On this day 229 years ago, the French National Convention adopted the Constitution of the First French Republic. France had long been governed under absolutist rule and divided into three estates. In 1789, when food prices rose due to a bad harvest, the third estate, made up of ordinary citizens, revolted against that form of government and demanded proper political representation, a fair tax system, and the drafting of a constitution. When Louis XVI refused these demands, the delegates of the third estate took the oath of the ballroom on June 20, 1789. After the king reacted to the protest with reprisals, the citizens showed solidarity with their delegates in the Assembly of Estates and stormed the Bastille in Paris. The French Revolution was in full swing.

As a result, the newly formed French National Assembly, which had already been involved in drafting the “Declaration of the Rights of Man and of the Citizen,” transformed France into a constitutional monarchy in September 1791, with Louis XVI remaining at its head. After Prussia and Austria declared their solidarity with the French king in the “Pillnitz Declaration” and called for the reintroduction of absolutism, the National Assembly declared war on both countries in April 1792. As a result, Louis XVI, who had since been suspected of collaborating with the opponents of the Revolution, was deposed during the storming of the Tuileries, arrested, and executed soon after.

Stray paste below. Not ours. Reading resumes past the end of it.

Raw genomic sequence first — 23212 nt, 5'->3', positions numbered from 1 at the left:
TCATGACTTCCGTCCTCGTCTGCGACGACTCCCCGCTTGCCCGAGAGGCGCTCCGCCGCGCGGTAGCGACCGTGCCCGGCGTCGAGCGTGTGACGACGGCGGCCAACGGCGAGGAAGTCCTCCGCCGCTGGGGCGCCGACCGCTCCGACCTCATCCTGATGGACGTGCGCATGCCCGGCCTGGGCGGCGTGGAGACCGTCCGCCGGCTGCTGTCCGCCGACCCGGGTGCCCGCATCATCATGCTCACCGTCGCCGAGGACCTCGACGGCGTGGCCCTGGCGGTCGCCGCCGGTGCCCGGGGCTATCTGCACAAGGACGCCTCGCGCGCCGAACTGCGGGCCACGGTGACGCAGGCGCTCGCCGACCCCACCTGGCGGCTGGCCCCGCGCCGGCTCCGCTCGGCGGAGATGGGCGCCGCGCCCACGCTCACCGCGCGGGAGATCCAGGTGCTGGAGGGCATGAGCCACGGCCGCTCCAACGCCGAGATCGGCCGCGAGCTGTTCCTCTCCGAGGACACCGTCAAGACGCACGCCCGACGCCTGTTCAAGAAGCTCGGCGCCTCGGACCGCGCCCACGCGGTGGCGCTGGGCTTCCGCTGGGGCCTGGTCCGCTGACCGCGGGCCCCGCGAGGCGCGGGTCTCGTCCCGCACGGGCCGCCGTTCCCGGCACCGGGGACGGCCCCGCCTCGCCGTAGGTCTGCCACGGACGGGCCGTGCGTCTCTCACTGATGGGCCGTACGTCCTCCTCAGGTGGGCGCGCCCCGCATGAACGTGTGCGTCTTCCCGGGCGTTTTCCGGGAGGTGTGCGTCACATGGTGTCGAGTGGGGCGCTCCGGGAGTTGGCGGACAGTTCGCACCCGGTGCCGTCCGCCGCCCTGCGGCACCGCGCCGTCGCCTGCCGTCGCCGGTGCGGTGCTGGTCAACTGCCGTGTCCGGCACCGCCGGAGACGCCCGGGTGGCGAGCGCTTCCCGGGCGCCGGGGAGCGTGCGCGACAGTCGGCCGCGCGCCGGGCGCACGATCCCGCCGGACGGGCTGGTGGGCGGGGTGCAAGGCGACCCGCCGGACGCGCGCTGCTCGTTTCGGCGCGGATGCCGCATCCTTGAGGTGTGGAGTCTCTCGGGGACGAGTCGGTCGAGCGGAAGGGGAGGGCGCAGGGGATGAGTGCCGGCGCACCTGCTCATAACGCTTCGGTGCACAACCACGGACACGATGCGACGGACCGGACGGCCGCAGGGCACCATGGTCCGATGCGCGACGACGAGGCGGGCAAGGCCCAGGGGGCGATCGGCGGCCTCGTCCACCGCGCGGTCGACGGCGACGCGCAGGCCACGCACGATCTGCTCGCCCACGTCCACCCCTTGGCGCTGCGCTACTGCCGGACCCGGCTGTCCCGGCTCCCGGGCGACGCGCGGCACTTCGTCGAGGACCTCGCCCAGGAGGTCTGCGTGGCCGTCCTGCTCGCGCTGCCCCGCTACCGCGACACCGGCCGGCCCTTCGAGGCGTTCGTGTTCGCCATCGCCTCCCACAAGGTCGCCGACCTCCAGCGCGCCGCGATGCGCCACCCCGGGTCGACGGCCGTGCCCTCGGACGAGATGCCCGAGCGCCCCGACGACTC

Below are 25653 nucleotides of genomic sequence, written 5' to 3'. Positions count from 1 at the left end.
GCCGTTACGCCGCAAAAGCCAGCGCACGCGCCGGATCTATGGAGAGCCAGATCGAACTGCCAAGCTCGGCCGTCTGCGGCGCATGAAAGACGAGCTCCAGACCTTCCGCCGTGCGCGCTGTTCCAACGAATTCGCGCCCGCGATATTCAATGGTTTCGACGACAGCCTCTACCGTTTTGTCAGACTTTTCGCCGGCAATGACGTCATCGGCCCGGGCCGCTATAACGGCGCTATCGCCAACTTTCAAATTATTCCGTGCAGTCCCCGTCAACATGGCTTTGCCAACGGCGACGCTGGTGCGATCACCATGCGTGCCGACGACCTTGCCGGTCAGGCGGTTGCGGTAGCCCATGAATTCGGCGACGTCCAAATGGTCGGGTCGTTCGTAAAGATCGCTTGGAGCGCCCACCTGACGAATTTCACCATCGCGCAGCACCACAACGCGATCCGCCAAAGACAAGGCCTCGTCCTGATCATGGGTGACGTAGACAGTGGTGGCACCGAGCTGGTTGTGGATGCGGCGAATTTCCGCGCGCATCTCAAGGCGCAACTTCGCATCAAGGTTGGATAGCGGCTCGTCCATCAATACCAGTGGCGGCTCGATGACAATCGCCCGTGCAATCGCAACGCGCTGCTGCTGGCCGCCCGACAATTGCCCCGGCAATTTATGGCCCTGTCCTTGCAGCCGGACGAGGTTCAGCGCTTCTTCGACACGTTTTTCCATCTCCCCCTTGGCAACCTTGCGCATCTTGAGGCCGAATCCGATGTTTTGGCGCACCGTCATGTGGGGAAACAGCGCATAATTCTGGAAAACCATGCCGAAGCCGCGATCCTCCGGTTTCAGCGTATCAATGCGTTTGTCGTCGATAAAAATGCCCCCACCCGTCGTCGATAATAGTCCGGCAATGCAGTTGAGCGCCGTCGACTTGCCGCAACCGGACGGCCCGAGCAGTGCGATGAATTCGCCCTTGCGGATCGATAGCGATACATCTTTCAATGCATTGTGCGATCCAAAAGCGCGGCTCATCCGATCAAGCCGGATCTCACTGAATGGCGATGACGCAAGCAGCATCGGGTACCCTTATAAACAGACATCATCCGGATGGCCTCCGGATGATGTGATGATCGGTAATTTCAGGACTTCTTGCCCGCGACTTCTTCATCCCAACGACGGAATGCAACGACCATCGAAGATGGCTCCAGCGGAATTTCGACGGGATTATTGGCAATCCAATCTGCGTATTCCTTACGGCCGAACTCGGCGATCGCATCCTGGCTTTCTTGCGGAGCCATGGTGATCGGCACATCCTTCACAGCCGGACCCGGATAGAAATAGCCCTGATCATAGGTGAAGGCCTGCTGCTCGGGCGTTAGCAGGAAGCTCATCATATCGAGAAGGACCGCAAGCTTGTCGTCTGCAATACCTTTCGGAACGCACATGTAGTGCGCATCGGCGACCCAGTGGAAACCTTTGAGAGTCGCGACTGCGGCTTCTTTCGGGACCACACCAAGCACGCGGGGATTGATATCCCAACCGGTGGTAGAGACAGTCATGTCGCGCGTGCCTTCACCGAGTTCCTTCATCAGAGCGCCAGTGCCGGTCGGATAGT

Shortly after the king’s deposition as head of state, a National Convention was convened with the task of drafting a new republican constitution. Already in its first session, on September 22, 1792, the latter proclaimed the proclamation of the Republic. The proclamation of France’s first democratic constitution followed on June 24, 1793, formally establishing the First French Republic. In contrast to the census suffrage of the constitutional monarchy, the Constitution of 1793 for the first time allowed universal suffrage for all French males over the age of 21.

However, that constitution never came into force, as the National Convention suspended its implementation as early as August while France was still at war with Prussia and Austria. The National Convention was subsequently dissolved and the Welfare Committee was introduced as an executive body, with the help of which the radical Jacobin Maximilien de Robespierre imposed his reign of terror against the internal critics of the Revolution.